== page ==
Next, Brad made what most people would hear as a proposal speech to a constantly blinking Deanna Pappas, “You’re everything I want in a wife”-“I could see you with me until we die”-You’d be an even better mother for the kids”. He then said, “I’ve just said goodbye to Jenni” then suddenly stopped, began walking around the altar, and I wondered if he was going to lift his leg to mark his spot or if Ashton Kutcher was going to show up with his camera crew.

I was waiting for ABC to run a promo for a remake of Great Expectations. Just a few minutes earlier, the show had Brad buying an engagement ring and saying that he had made up his mind. If you’ve made up your mind not to choose anyone, why would you buy an engagement ring and bring it to the ceremony? Deanna’s the one who should have thrown the guy in the pool, not his brothers. Btw What was up with that third Womack brother. No, he didn’t look younger, he definitely wasn’t quite as hot, and he got to say like one thing as Daryl or was it Brad’s other brother Chad?

Okay, Brad kept saying I don’t want to have to send either one of them away. So why not do what Charley did? It didn’t exactly add up to lead them on then dump them both. It made me wonder what Hillary Reisinger was thinking? Was she sitting at home alternately laughing and crying hysterically throughout the super abbreviated finale, "Look, they're getting the friends card too"? The show didn’t even spring for trips to Brad’s mom’s actual home. Maybe that’s a good thing, with all those angry Bachelor fans they probably would have had to put the whole Womack family into witness protection.

About a week ago, there were some anonymous comments on Kate Brockhouse’s blog from someone claiming to be Solisa Shoop of the body shots, lapdance, and Christian values. Kate Brockhouse also got on to say that she had heard that Brad chose no one.
The Solisa/anonymous blogger claimed to have been told the same thing while in the bathroom during the Women Tell All taping, possibly they tap shoes in the stalls or have some other kind of code. A number of others had noticed how cold the edit had been for all the remaining finalists. Jenni had spent most of her onscreen time talking about her dancing career or giggling. Deanna had been called the “b” word by the other women. Bettina Bell had a disastrous home date and was shown still upset at the Brad for his “feeling judged” by her parents.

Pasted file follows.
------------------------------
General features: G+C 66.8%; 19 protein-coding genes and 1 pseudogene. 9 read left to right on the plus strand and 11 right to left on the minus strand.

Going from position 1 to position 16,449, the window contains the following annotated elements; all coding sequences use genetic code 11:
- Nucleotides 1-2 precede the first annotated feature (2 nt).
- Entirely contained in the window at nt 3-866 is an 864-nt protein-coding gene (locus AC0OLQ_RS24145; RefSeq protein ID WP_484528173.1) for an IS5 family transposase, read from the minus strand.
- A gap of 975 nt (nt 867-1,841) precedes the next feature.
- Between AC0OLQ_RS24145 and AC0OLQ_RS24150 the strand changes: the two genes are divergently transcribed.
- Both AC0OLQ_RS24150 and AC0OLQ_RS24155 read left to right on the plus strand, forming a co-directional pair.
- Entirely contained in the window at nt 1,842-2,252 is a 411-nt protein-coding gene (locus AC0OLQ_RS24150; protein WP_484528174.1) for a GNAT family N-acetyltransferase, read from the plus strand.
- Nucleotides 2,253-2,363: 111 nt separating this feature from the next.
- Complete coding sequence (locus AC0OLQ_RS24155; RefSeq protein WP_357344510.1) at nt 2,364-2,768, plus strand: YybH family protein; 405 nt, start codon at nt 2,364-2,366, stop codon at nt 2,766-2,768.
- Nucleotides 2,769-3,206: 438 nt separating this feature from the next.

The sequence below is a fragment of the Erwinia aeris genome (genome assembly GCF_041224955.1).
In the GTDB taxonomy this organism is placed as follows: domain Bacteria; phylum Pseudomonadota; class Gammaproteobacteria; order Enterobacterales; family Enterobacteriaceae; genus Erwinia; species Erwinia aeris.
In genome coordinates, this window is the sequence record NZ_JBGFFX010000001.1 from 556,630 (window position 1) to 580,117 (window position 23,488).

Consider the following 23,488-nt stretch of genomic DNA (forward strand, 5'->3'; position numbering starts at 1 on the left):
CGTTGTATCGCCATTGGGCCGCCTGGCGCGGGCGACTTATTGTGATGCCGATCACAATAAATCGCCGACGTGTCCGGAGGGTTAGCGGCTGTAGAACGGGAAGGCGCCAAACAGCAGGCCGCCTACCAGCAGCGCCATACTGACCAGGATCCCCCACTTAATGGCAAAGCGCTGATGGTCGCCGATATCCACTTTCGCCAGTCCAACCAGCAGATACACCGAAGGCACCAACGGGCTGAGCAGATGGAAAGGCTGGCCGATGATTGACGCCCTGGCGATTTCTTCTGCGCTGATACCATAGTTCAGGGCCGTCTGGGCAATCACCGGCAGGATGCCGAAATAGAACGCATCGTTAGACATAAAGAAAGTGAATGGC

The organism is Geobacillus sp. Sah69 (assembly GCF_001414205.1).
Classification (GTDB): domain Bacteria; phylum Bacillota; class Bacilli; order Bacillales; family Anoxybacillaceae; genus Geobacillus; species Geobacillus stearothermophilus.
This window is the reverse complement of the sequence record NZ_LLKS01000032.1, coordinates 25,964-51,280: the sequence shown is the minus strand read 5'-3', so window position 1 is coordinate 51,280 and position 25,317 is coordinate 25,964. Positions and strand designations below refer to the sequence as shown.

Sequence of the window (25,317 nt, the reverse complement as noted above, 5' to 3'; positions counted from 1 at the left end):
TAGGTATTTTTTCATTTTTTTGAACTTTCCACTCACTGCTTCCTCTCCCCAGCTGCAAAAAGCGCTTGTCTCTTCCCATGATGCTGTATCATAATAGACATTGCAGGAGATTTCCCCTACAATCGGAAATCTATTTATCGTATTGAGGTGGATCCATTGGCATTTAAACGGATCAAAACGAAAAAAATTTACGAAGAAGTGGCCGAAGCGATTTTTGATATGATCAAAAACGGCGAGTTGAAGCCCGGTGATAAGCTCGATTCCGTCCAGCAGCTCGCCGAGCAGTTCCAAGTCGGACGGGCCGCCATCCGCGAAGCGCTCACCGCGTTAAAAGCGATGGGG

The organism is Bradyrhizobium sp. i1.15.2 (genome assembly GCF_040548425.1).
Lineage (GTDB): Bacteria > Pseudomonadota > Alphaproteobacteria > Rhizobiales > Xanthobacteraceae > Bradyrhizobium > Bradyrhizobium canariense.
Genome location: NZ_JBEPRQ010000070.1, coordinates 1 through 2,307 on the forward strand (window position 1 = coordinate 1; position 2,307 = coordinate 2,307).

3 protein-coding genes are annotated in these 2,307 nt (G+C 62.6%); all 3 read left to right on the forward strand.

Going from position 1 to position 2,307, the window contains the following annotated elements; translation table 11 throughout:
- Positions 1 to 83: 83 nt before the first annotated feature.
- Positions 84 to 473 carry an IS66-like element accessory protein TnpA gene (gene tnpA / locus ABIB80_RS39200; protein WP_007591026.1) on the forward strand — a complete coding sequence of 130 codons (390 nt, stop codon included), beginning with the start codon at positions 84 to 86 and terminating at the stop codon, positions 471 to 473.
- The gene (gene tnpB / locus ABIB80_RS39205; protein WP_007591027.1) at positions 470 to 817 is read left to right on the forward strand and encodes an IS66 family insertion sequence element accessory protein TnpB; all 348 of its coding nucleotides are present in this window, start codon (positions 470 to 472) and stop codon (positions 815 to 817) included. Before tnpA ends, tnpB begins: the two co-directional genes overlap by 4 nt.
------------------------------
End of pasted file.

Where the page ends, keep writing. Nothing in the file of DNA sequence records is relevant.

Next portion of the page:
Based on Brad’s statement that he was “very happy” with his choice and the suggestions that he had indeed chosen someone, I picked Deanna. That said, I had noted that there was more romantic chemistry between Chad and Sheena Stewart on the Women Tell All than there was between Brad and any of the women. There was definitely some “heat” between Brad and Bettina Bell, but at that point they appeared somewhat angry with one another. There was also a rumor that Brad had asked Bettina if he could still call her after the Women Tell All. Similarly, one Women Tell All audience member claimed that Bettina had first answered “He doesn’t choose either one” when she was polled about Brad’s choice during the taping.

I’d say the evidence was there, but I wonder if a “shocking ending” really makes for good tv. Perhaps the famous tv cliffhanger happened almost thirty years ago with the primetime soap opera Dallas and “Who Shot JR Ewing”. The buzz kept the show number one and it got so deeply rooted in pop culture that it was even homaged by the Simpsons more than a decade later with “Who Shot Montgomery Burns”. There is no question that Mike Fleiss caught the vast majority of Bachelor viewers off guard with his non-ending, hyped as the most shocking Final Rose ceremony ever. My question is whether or not it wound up being satisfying entertainment

Let me start with another Dallas season ender that tried to reprise the tsunami of publicity that the show got from Who Shot JR with what became known as Bobby Ewing’s Shower Dream, where a whole year’s worth of episodes got wiped away as just a dream that JR’s brother happened to have. While the show ran for five more seasons, it never achieved the level of popularity it had with Who Shot JR. Bobby Ewing in the Shower was one of network TV’s great jump the shark moments, because the show broke trust with its viewers. People watched and they talked, but they stopped caring about Dallas.